Maureen Dowd, (with whom I don’t always agree ) had a column on “An Ideal Husband” the other day in the NYT and here is her summary of a talk that Father Pat Connor gives on “Whom Not to Marry.”
“Never marry a man who has no friends,” he starts. “This usually means that he will be incapable of the intimacy that marriage demands. I am always amazed at the number of men I have counseled who have no friends. Since, as the Hebrew Scriptures say, ‘Iron shapes iron and friend shapes friend,’ what are his friends like? What do your friends and family members think of him? Sometimes, your friends can’t render an impartial judgment because they are envious that you are beating them in the race to the altar. Envy beclouds judgment.
“Does he use money responsibly? Is he stingy? Most marriages that founder do so because of money — she’s thrifty, he’s on his 10th credit card.
“Steer clear of someone whose life you can run, who never makes demands counter to yours. It’s good to have a doormat in the home, but not if it’s your husband.
“Is he overly attached to his mother and her mythical apron strings? When he wants to make a decision, say, about where you should go on your honeymoon, he doesn’t consult you, he consults his mother. (I’ve known cases where the mother accompanies the couple on their honeymoon!)
“Does he have a sense of humor? That covers a multitude of sins. My mother was once asked how she managed to live harmoniously with three men — my father, brother and me. Her answer, delivered with awesome arrogance, was: ‘You simply operate on the assumption that no man matures after the age of 11.’ My father fell about laughing.
“A therapist friend insists that ‘more marriages are killed by silence than by violence.’ The strong, silent type can be charming but ultimately destructive. That world-class misogynist, Paul of Tarsus, got it right when he said, ‘In all your dealings with one another, speak the truth to one another in love that you may grow up.’
“Don’t marry a problem character thinking you will change him. He’s a heavy drinker, or some other kind of addict, but if he marries a good woman, he’ll settle down. People are the same after marriage as before, only more so.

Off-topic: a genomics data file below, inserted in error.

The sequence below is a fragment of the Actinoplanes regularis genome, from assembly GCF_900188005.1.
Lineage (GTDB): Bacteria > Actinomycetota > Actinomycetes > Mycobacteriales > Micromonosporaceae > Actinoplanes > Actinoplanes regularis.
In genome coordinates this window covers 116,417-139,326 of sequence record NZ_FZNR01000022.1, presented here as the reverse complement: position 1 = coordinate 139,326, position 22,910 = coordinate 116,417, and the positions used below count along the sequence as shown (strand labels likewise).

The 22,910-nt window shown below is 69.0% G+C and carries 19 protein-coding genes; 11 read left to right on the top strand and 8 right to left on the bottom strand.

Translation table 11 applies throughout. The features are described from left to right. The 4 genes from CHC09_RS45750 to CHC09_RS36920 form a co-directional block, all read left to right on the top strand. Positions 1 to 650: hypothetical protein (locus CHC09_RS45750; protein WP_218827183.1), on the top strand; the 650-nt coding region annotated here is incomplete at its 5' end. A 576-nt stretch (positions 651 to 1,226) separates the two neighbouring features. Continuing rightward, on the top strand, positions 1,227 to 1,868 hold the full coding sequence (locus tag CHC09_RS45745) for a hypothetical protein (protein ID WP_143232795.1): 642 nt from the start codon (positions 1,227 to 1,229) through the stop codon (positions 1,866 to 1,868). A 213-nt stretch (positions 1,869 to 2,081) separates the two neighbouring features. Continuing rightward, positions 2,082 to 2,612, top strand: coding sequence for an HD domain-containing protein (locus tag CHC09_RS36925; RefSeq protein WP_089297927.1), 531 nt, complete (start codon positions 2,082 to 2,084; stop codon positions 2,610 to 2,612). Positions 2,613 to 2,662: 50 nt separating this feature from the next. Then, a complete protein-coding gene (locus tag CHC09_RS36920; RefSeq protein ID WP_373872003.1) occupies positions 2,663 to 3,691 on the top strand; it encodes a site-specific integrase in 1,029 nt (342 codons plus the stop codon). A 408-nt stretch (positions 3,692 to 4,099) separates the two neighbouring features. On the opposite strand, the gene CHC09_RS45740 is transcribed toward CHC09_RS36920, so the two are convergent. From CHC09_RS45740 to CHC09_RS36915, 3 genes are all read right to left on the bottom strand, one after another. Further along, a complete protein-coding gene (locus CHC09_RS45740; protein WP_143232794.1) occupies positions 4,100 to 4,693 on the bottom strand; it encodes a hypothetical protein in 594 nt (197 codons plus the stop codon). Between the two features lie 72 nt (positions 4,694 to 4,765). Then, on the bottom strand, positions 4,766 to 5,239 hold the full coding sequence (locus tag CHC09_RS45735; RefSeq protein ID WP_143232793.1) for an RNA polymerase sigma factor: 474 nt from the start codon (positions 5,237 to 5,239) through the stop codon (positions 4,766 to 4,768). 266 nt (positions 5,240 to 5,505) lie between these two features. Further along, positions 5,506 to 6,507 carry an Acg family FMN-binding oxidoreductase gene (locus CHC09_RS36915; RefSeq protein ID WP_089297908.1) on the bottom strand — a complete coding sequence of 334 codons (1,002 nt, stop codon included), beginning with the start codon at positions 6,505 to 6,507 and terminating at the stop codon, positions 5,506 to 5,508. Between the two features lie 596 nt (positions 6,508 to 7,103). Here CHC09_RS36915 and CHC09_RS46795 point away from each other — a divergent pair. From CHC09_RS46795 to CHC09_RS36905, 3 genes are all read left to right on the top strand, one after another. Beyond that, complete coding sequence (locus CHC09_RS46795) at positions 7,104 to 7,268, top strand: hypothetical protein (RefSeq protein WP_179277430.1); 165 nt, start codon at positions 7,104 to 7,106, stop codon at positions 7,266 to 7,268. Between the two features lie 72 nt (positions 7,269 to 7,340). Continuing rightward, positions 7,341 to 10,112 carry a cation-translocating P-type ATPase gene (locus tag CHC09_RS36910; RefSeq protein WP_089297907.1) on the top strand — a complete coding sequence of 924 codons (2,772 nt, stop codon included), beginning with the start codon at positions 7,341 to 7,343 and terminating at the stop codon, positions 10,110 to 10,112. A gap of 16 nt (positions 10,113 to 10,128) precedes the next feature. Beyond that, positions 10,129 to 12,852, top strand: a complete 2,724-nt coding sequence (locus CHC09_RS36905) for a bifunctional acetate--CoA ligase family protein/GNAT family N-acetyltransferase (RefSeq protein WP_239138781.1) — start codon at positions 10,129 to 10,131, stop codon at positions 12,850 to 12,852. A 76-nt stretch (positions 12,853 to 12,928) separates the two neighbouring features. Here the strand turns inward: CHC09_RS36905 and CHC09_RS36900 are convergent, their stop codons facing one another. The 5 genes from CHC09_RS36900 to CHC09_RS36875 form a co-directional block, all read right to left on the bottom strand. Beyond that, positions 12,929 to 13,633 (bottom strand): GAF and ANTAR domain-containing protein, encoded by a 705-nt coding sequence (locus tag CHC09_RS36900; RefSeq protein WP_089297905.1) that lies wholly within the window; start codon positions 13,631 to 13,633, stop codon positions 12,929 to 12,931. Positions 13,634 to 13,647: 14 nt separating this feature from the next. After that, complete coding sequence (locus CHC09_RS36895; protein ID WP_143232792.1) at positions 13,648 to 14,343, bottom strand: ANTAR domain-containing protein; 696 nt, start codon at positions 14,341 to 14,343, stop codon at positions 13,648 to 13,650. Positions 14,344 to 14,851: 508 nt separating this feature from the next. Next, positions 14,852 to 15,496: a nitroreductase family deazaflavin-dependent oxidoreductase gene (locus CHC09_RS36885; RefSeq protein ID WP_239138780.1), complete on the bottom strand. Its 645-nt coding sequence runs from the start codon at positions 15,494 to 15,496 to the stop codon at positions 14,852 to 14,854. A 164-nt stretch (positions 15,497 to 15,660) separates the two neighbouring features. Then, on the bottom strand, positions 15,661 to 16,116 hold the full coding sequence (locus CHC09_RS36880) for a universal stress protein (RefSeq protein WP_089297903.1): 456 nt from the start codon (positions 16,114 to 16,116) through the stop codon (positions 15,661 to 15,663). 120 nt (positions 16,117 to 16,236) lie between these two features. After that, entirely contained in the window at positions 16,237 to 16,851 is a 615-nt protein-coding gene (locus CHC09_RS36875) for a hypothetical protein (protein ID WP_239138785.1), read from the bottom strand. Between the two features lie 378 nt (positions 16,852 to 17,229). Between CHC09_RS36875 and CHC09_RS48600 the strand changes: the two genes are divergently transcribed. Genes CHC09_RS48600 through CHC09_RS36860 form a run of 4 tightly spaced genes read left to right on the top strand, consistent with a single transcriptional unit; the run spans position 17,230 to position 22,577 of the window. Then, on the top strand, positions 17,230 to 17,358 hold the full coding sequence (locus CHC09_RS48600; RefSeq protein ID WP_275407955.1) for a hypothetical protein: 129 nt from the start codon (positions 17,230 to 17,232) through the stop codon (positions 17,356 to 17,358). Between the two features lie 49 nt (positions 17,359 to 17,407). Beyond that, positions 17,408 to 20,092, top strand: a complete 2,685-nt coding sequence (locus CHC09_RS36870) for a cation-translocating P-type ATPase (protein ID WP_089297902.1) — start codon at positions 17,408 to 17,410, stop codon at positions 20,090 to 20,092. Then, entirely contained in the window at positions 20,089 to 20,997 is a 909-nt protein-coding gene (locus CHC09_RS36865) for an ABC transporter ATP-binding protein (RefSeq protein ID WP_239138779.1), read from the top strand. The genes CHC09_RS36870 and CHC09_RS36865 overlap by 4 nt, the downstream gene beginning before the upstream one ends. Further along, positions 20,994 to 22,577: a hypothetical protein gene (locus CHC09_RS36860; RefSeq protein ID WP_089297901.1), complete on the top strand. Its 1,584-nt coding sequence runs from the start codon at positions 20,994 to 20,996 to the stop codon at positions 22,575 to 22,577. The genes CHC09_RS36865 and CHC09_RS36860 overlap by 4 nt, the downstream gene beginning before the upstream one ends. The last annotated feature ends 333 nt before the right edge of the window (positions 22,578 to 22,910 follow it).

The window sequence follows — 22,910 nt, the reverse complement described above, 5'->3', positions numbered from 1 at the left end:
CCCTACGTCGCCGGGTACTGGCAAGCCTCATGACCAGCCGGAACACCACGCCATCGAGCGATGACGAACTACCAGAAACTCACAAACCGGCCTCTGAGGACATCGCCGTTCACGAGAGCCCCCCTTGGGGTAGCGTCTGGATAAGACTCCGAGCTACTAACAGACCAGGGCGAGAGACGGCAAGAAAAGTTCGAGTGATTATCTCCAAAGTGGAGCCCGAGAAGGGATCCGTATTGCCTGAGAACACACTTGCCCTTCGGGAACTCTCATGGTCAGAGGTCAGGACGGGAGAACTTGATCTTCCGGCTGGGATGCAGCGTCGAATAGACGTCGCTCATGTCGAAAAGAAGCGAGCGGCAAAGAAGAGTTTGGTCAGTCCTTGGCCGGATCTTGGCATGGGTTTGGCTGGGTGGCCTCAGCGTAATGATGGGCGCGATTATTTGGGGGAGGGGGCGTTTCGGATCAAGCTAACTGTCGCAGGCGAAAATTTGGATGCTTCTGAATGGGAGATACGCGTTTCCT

“Take a good, unsentimental look at his family — you’ll learn a lot about him and his attitude towards women. Kay made a monstrous mistake marrying Michael Corleone! Is there a history of divorce in the family? An atmosphere of racism, sexism or prejudice in his home? Are his goals and deepest beliefs worthy and similar to yours? I remember counseling a pious Catholic woman that it might not be prudent to marry a pious Muslim, whose attitude about women was very different. Love trumped prudence; the annulment process was instigated by her six months later.
“Imagine a religious fundamentalist married to an agnostic. One would have to pray that the fundamentalist doesn’t open the Bible and hit the page in which Abraham is willing to obey God and slit his son’s throat.
“Finally: Does he possess those character traits that add up to a good human being — the willingness to forgive, praise, be courteous? Or is he inclined to be a fibber, to fits of rage, to be a control freak, to be envious of you, to be secretive?
Someone told me not too long ago that he didn’t expect the difficulties he had encountered in marriage. Join the crowd, my friend! Marriage is the hardest thing I have ever done–to make it work requires more energy and time than anything else I can imagine. Maybe the problem of my friend (and I suspect for all of us who are married) is that he thought marriage would bring him happiness.
My wife (who is sometimes happy with me) pointed me to a post by Travis McSherley, “Til Happy Do We part”
He identifies where many marriages have gone wrong in their pursuit of happiness and distinguishes between happiness and joy. McSherley says that love may produce happiness but “happiness is not the essence of love. Nor can it be the essence of marriage.” He observes that many marriages fall apart when “one or both spouses have clung unrelentingly to a thought process that goes something like: “I want to be happy. I need to be happy. I deserve to be happy.”
May I never be satisfied with just happiness–I want to hold out for JOY!
Update: here is another post on how our focus on happiness has affected the church. A quote: “But the point of American society today, in many ways, is for each of us to achieve great happiness. Perhaps that’s what we use to judge whether or not our lives are successful—how happy we’ve been.”